Late Summer 1988 saw EPMD release their debut Hip-Hop album that years later became regarded as an all-time classic rap album.
Erick Sermon and Parish Smith summon up a unique mellow – yet hard as hell sound. Lines, samples, beats and loops from Strictly Business have been lifted and name-checked so many times that the record is nodded to not only for its funky beats.
Strictly Business with its prominent Clapton ‘I Shot The Sherriff’ sample sounds unthreatening, party-like even, but the vocal delivery sounds, still, like one of the most assured flowing hip-hop flows of all-time. Sermon and Smith pass the mic as the track seems too, but does not, speed up. It’s a classic.
I’m Housin’ “EPMD is a world affair” sees the act sample Aretha Franklin too subtle effect. Cowbells and a beat that makes you move and want more.
Let The Funk Flow with a near blues loop quickly nods towards the Beastie Boys ‘Slow And Low’. Again the lyrical delivery and interjection is very laid back yet still sounds very much like the real deal. Raw, real and just damn funky.
You Gots To Chill is a song ahead of it’s time. A full six years before Pulp Fiction the ‘Jungle Boogie’ lift fits better here than it that classic movie. That’s not possible? It is! By now you realise you are listening to a very important Hip-Hop LP.
It’s My Thing with it’s Marva Whitney sample slows the album further down – but the groove increases. That movie style sound that would be showcased on ‘Doggystyle’ to such commercial success arguably starts right here.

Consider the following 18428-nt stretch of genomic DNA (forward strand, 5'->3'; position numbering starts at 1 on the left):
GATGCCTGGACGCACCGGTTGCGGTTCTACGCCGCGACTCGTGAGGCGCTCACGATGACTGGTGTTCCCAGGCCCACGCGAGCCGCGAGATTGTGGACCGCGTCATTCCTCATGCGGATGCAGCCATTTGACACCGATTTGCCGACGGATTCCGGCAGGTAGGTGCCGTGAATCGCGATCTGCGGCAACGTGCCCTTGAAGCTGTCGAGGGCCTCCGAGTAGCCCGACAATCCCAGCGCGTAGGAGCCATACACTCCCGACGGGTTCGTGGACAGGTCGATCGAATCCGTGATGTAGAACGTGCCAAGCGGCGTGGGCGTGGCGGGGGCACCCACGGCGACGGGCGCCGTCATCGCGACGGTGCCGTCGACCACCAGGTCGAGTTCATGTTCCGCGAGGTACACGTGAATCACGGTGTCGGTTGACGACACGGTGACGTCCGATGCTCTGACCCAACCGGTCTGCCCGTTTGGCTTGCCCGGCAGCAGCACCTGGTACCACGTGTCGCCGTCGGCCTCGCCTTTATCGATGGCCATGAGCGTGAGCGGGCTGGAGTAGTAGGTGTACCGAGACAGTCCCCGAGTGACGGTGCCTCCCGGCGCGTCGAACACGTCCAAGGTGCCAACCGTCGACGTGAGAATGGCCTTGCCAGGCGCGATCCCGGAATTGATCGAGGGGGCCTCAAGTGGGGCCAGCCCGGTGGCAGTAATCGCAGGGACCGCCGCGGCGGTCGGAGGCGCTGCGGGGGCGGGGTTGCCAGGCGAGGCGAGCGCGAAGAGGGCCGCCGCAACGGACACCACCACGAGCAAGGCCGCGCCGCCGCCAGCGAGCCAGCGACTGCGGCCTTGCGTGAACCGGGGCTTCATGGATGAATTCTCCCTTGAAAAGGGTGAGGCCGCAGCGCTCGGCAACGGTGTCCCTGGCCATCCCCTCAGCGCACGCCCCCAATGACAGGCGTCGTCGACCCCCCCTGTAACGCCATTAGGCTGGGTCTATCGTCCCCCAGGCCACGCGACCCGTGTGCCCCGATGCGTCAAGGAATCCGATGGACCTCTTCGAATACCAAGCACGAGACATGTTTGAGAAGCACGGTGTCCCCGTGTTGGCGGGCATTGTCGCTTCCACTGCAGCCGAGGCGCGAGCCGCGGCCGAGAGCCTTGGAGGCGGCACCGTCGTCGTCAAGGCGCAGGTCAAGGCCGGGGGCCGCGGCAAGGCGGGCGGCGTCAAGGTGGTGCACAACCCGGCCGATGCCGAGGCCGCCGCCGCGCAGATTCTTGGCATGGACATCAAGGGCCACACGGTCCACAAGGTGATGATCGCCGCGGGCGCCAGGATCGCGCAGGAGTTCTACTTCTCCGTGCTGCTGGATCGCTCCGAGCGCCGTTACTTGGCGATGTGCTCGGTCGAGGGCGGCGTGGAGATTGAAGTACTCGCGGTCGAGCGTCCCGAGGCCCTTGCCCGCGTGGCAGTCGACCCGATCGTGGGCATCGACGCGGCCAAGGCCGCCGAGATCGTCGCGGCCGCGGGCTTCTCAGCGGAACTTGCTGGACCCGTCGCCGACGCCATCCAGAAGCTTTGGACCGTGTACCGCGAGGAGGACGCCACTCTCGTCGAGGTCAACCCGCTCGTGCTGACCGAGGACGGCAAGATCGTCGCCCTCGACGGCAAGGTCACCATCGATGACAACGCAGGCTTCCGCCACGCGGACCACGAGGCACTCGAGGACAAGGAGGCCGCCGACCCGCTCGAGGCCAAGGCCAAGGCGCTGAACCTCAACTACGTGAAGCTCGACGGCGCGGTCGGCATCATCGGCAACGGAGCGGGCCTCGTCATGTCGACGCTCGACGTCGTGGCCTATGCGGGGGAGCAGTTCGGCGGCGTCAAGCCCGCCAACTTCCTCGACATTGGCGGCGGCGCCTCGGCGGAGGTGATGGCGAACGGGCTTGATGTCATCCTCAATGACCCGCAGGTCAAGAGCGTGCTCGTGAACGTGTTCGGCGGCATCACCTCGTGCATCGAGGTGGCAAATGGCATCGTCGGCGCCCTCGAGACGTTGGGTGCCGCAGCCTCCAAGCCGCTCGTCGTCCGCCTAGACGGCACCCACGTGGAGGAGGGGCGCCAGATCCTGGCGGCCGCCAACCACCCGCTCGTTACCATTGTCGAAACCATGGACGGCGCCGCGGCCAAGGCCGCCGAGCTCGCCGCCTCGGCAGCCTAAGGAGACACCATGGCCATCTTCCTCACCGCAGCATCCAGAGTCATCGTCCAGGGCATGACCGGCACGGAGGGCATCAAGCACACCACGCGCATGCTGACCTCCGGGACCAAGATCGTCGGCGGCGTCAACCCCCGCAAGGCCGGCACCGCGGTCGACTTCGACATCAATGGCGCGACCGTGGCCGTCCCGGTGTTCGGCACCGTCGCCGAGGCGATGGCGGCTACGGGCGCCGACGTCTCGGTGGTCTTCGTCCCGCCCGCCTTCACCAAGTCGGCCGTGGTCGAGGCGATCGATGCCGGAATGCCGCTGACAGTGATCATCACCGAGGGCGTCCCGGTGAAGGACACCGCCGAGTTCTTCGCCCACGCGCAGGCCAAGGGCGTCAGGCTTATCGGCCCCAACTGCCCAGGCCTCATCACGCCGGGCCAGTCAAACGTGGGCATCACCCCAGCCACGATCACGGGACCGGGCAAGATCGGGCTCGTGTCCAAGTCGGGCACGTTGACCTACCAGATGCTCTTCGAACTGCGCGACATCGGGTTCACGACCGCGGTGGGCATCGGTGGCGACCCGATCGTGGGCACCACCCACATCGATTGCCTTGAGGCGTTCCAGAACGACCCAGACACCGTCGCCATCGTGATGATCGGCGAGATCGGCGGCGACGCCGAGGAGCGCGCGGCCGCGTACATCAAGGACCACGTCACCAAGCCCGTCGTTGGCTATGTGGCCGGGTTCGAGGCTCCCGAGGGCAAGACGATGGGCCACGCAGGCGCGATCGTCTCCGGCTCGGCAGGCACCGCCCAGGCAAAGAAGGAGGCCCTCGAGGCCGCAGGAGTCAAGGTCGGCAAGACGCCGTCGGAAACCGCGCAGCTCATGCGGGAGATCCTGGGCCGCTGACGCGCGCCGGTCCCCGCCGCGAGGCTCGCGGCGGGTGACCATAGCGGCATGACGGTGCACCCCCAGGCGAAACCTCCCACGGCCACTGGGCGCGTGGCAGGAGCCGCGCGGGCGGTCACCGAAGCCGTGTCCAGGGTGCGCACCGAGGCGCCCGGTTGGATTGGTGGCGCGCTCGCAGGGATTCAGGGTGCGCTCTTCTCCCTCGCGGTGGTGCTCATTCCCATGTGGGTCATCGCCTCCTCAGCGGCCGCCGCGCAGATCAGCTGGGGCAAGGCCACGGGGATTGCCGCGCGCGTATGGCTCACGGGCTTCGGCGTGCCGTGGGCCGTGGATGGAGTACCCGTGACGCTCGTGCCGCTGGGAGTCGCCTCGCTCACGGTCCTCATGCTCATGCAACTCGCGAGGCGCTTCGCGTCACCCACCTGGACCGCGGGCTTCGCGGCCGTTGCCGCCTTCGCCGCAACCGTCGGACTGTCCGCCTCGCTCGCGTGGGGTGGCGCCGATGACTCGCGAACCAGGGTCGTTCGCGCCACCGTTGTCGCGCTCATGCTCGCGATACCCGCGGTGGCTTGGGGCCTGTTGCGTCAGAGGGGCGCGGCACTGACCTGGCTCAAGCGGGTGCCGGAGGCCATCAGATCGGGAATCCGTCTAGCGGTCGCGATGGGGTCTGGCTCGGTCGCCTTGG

You’re A Customer again visits ‘Jungle Boogie’ (Kool & the Gang). A very clever blend of ZZ Top and the Steve Miller Band see a Hip-Hop Beta Band sound develop 20 years before that band got moving. A Hip-Hop masterpiece.
The Steve Martin offers of party of the most laid back vibe. Mellow, yet upbeat, humorous and highbrow. The lyrics sound dusted yet so damn fresh.
Get Off The Bandwagon moves the vibe up a little. Warbling sounds and the two MC’s lazily passing mic duties see a knowingly, but never cocky Hip-Hop delivery that in the late 80’s would have been a total revelation.
D.J. K La Boss offers just fantastic turntable skills and loop interjections that would become prevalent in the late 90’s. Clever, subtle lifts of Michael Jackson’s ‘Thriller’ show where some influences developed from as EPMD gently but surely push new Hip-Hop boundaries.
Jane closes Strictly Business with a pre-Trip-Hop blunted vibe. Slow loops and quality storytelling burn the album out. The vibe staggers into a near disoriented wallow of heavy experimental funk yet sounds clean throughout.
Strictly Business took Hip-Hop gently by the throat and sneered in the face of commercial rap records. It sounds assured throughout yet never looking for the attention that, with time, it has deservedly gotten…